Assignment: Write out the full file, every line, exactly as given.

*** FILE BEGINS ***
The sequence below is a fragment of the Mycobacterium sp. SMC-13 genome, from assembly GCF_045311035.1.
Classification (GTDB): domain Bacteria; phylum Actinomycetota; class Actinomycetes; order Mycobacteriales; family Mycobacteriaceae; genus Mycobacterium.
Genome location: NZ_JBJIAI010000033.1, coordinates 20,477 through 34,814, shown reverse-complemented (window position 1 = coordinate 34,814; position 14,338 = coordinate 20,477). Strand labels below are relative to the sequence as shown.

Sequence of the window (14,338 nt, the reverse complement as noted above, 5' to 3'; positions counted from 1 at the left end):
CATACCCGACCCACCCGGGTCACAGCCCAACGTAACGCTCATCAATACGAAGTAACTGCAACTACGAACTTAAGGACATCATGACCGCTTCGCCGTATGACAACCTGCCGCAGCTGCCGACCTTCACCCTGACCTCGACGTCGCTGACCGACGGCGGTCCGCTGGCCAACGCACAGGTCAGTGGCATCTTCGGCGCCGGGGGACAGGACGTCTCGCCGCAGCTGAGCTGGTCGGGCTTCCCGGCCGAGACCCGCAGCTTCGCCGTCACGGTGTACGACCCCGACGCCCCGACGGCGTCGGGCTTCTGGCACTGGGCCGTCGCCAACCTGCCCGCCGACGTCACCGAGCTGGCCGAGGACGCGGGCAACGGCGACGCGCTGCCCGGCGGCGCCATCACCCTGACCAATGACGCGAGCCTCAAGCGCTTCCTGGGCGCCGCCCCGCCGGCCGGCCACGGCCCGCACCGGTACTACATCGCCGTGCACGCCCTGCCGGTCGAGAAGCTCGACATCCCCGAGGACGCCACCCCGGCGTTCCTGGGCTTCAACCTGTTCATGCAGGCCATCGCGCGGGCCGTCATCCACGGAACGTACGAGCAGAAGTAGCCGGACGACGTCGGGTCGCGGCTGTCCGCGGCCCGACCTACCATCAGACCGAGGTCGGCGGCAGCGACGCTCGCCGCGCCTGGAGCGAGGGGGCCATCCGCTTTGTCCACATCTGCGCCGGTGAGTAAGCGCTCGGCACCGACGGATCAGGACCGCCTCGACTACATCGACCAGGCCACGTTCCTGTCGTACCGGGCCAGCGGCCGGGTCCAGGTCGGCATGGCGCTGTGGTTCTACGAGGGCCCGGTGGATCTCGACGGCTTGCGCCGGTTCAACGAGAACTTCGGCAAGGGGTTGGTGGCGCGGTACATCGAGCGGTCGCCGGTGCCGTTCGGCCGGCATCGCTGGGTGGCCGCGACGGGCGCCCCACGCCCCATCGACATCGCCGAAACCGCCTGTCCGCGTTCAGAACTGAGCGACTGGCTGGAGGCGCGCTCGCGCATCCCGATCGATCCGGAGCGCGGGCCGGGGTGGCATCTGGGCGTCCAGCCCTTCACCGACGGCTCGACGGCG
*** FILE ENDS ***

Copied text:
The sequence below is a fragment of the Mycobacterium sp. SMC-13 genome, from assembly GCF_045311035.1.
Classification (GTDB): domain Bacteria; phylum Actinomycetota; class Actinomycetes; order Mycobacteriales; family Mycobacteriaceae; genus Mycobacterium.
Genome location: NZ_JBJIAI010000033.1, coordinates 20,477 through 34,814, shown reverse-complemented (window position 1 = coordinate 34,814; position 14,338 = coordinate 20,477). Strand labels below are relative to the sequence as shown.

Sequence of the window (14,338 nt, the reverse complement as noted above, 5' to 3'; positions counted from 1 at the left end):
CATACCCGACCCACCCGGGTCACAGCCCAACGTAACGCTCATCAATACGAAGTAACTGCAACTACGAACTTAAGGACATCATGACCGCTTCGCCGTATGACAACCTGCCGCAGCTGCCGACCTTCACCCTGACCTCGACGTCGCTGACCGACGGCGGTCCGCTGGCCAACGCACAGGTCAGTGGCATCTTCGGCGCCGGGGGACAGGACGTCTCGCCGCAGCTGAGCTGGTCGGGCTTCCCGGCCGAGACCCGCAGCTTCGCCGTCACGGTGTACGACCCCGACGCCCCGACGGCGTCGGGCTTCTGGCACTGGGCCGTCGCCAACCTGCCCGCCGACGTCACCGAGCTGGCCGAGGACGCGGGCAACGGCGACGCGCTGCCCGGCGGCGCCATCACCCTGACCAATGACGCGAGCCTCAAGCGCTTCCTGGGCGCCGCCCCGCCGGCCGGCCACGGCCCGCACCGGTACTACATCGCCGTGCACGCCCTGCCGGTCGAGAAGCTCGACATCCCCGAGGACGCCACCCCGGCGTTCCTGGGCTTCAACCTGTTCATGCAGGCCATCGCGCGGGCCGTCATCCACGGAACGTACGAGCAGAAGTAGCCGGACGACGTCGGGTCGCGGCTGTCCGCGGCCCGACCTACCATCAGACCGAGGTCGGCGGCAGCGACGCTCGCCGCGCCTGGAGCGAGGGGGCCATCCGCTTTGTCCACATCTGCGCCGGTGAGTAAGCGCTCGGCACCGACGGATCAGGACCGCCTCGACTACATCGACCAGGCCACGTTCCTGTCGTACCGGGCCAGCGGCCGGGTCCAGGTCGGCATGGCGCTGTGGTTCTACGAGGGCCCGGTGGATCTCGACGGCTTGCGCCGGTTCAACGAGAACTTCGGCAAGGGGTTGGTGGCGCGGTACATCGAGCGGTCGCCGGTGCCGTTCGGCCGGCATCGCTGGGTGGCCGCGACGGGCGCCCCACGCCCCATCGACATCGCCGAAACCGCCTGTCCGCGTTCAGAACTGAGCGACTGGCTGGAGGCGCGCTCGCGCATCCCGATCGATCCGGAGCGCGGGCCGGGGTGGCATCTGGGCGTCCAGCCCTTCACCGACGGCTCGACGGCG